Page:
One founder I spoke to recently — and we’ll leave his name out of this — likened the minority investment that a global-focused Asian company put into his business to an ‘engagement’ before ‘marriage’. The latter, of course, implies a full acquisition, and in that scenario the investment is a testing of the waters or a move to lock down first refusal on a promising company.
From an investee’s perspective, the fact that a seasoned management team is backing their business can reap real benefits.
Arguing the positive, Bernard Leong — co-founder of tech blog SGE.io and a regular pundit on Singapore’s startup scene — believes entrepreneurs are positioned to do a better job of nurturing in Southeast Asia than venture capitalists.
Leong argues that founders of successful companies are more desirable “because they are good operators and will advise them properly on how to run a business” — that’s in comparison to many investors in Singapore who often have a background in investment banking and analytics with less experience actually executing.
Southeast Asia and other parts of Asia remain nascent Internet markets, online shopping is one area in particular that lags behind the US and Europe. I could buy my groceries online when I lived in London in 2008 (and probably earlier), yet in Bangkok only a select number of retailers offer a comparable service…and it comes with limitations.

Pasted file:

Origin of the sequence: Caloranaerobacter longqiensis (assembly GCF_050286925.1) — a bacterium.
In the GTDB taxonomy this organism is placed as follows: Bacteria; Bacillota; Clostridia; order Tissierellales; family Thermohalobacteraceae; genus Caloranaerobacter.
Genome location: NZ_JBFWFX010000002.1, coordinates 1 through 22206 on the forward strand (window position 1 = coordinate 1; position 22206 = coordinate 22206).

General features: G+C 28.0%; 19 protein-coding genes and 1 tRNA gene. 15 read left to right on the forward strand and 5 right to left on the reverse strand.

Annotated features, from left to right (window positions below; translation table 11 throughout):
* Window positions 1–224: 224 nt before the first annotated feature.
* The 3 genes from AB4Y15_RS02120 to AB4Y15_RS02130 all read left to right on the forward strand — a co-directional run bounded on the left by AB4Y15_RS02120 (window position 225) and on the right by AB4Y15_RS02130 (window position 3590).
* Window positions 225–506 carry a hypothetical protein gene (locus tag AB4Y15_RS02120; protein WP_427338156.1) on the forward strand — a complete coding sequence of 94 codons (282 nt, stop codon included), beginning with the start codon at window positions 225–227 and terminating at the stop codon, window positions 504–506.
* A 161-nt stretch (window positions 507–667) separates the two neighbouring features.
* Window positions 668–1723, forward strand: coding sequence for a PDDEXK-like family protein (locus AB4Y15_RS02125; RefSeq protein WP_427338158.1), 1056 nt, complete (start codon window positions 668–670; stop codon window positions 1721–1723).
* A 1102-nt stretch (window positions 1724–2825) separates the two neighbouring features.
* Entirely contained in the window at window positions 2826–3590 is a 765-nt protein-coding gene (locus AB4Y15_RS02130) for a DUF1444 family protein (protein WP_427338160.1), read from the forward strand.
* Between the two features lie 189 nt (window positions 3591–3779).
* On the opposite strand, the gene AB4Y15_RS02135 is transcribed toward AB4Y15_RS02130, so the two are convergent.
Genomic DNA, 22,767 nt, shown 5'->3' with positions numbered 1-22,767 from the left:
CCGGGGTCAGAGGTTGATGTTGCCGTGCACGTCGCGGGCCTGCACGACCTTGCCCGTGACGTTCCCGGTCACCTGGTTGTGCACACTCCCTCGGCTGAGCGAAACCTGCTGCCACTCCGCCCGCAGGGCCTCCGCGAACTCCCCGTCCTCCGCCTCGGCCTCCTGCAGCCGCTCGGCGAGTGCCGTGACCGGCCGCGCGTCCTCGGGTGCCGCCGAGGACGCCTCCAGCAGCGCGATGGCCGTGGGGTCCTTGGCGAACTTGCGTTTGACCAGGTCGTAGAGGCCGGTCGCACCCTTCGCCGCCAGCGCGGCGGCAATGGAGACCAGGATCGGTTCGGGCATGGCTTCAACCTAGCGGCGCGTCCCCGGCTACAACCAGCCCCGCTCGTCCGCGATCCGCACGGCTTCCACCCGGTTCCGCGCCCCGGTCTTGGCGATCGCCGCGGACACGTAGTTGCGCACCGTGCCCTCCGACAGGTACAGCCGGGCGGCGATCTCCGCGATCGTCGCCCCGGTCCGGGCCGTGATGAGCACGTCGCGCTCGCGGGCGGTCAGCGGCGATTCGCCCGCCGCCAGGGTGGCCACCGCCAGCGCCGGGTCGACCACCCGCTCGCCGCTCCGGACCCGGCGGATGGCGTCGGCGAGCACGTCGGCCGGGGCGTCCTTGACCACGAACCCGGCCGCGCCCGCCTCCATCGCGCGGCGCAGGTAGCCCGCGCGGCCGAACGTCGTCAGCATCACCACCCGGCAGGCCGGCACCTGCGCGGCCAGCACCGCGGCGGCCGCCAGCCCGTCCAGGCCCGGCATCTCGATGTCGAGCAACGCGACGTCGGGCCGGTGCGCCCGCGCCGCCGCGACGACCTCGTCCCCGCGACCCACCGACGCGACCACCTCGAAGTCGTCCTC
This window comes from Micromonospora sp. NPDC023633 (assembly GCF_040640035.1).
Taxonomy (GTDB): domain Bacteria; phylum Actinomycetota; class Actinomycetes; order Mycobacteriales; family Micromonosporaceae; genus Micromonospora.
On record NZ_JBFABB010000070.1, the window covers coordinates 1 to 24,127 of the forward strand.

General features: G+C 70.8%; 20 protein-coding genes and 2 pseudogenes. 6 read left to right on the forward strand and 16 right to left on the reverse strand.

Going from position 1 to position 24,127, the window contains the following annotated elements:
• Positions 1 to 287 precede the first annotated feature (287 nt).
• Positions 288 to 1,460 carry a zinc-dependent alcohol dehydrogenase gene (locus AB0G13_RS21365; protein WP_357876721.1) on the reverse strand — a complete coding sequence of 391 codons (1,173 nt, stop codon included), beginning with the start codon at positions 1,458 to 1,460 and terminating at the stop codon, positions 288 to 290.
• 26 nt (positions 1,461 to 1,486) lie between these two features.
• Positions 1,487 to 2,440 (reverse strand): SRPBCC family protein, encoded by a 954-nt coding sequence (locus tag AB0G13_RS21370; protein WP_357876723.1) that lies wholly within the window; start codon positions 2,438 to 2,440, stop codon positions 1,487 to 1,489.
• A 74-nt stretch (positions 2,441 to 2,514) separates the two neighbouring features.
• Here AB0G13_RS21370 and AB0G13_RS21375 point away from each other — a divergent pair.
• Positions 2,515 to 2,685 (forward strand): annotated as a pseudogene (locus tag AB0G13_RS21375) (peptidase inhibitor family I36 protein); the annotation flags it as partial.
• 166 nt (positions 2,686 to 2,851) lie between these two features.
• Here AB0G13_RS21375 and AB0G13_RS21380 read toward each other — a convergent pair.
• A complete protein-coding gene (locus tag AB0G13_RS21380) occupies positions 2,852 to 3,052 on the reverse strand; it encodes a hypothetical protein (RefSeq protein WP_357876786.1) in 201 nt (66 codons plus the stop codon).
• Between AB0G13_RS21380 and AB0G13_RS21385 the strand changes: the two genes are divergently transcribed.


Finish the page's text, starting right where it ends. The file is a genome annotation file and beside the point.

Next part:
The ‘e-commerce opportunity’ is best highlighted by Rocket Internet, which raised $100 million rounds for electronics-focused Lazada and fashion-focused Zalora; the German firm just inked a fresh reservoir of $0.5 billion which it intends to dish out to its e-commerce startups that are growing in emerging markets, including Asia, Latin America, Africa and the Middle East.
With that in mind, Garena’s $3 million plus investment will be worth a sizeable payout if Redmart catches the eye of an international firm seeking to expand into Southeast Asia’s growing Web retail space.
Because Series A ‘doesn’t exist’ in Southeast Asia